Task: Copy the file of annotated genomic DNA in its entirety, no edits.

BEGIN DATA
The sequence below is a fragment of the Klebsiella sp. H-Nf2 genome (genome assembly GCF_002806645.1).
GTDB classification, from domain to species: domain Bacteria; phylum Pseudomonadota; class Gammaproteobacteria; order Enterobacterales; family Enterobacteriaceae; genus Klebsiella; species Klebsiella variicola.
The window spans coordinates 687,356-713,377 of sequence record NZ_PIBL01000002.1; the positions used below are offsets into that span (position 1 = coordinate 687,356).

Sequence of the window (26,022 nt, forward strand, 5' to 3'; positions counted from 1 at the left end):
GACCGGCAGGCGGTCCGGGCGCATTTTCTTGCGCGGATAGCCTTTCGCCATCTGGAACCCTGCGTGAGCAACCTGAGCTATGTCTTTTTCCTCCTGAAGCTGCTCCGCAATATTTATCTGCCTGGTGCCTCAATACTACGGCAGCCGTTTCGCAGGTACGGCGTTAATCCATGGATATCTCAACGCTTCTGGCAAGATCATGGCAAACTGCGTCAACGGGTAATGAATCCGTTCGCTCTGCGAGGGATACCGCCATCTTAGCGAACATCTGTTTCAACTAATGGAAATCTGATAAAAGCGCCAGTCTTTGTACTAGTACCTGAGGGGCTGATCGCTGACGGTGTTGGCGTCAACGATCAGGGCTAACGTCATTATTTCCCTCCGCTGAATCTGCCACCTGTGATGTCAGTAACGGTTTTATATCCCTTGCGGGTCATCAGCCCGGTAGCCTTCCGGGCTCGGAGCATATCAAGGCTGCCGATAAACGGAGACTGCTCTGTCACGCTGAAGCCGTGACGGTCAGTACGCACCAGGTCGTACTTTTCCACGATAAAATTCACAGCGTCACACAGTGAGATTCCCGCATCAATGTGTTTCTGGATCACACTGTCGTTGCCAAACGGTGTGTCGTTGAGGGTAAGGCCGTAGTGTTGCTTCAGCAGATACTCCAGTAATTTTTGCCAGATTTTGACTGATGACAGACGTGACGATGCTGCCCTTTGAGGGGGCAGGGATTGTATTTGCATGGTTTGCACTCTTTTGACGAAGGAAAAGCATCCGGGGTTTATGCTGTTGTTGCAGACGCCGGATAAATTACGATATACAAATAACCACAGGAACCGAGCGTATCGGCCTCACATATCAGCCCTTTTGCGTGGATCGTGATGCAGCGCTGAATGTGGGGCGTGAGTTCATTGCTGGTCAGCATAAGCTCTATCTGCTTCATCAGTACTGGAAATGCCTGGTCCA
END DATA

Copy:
The sequence below is a fragment of the Klebsiella sp. H-Nf2 genome (genome assembly GCF_002806645.1).
GTDB classification, from domain to species: domain Bacteria; phylum Pseudomonadota; class Gammaproteobacteria; order Enterobacterales; family Enterobacteriaceae; genus Klebsiella; species Klebsiella variicola.
The window spans coordinates 687,356-713,377 of sequence record NZ_PIBL01000002.1; the positions used below are offsets into that span (position 1 = coordinate 687,356).

Sequence of the window (26,022 nt, forward strand, 5' to 3'; positions counted from 1 at the left end):
GACCGGCAGGCGGTCCGGGCGCATTTTCTTGCGCGGATAGCCTTTCGCCATCTGGAACCCTGCGTGAGCAACCTGAGCTATGTCTTTTTCCTCCTGAAGCTGCTCCGCAATATTTATCTGCCTGGTGCCTCAATACTACGGCAGCCGTTTCGCAGGTACGGCGTTAATCCATGGATATCTCAACGCTTCTGGCAAGATCATGGCAAACTGCGTCAACGGGTAATGAATCCGTTCGCTCTGCGAGGGATACCGCCATCTTAGCGAACATCTGTTTCAACTAATGGAAATCTGATAAAAGCGCCAGTCTTTGTACTAGTACCTGAGGGGCTGATCGCTGACGGTGTTGGCGTCAACGATCAGGGCTAACGTCATTATTTCCCTCCGCTGAATCTGCCACCTGTGATGTCAGTAACGGTTTTATATCCCTTGCGGGTCATCAGCCCGGTAGCCTTCCGGGCTCGGAGCATATCAAGGCTGCCGATAAACGGAGACTGCTCTGTCACGCTGAAGCCGTGACGGTCAGTACGCACCAGGTCGTACTTTTCCACGATAAAATTCACAGCGTCACACAGTGAGATTCCCGCATCAATGTGTTTCTGGATCACACTGTCGTTGCCAAACGGTGTGTCGTTGAGGGTAAGGCCGTAGTGTTGCTTCAGCAGATACTCCAGTAATTTTTGCCAGATTTTGACTGATGACAGACGTGACGATGCTGCCCTTTGAGGGGGCAGGGATTGTATTTGCATGGTTTGCACTCTTTTGACGAAGGAAAAGCATCCGGGGTTTATGCTGTTGTTGCAGACGCCGGATAAATTACGATATACAAATAACCACAGGAACCGAGCGTATCGGCCTCACATATCAGCCCTTTTGCGTGGATCGTGATGCAGCGCTGAATGTGGGGCGTGAGTTCATTGCTGGTCAGCATAAGCTCTATCTGCTTCATCAGTACTGGAAATGCCTGGTCCA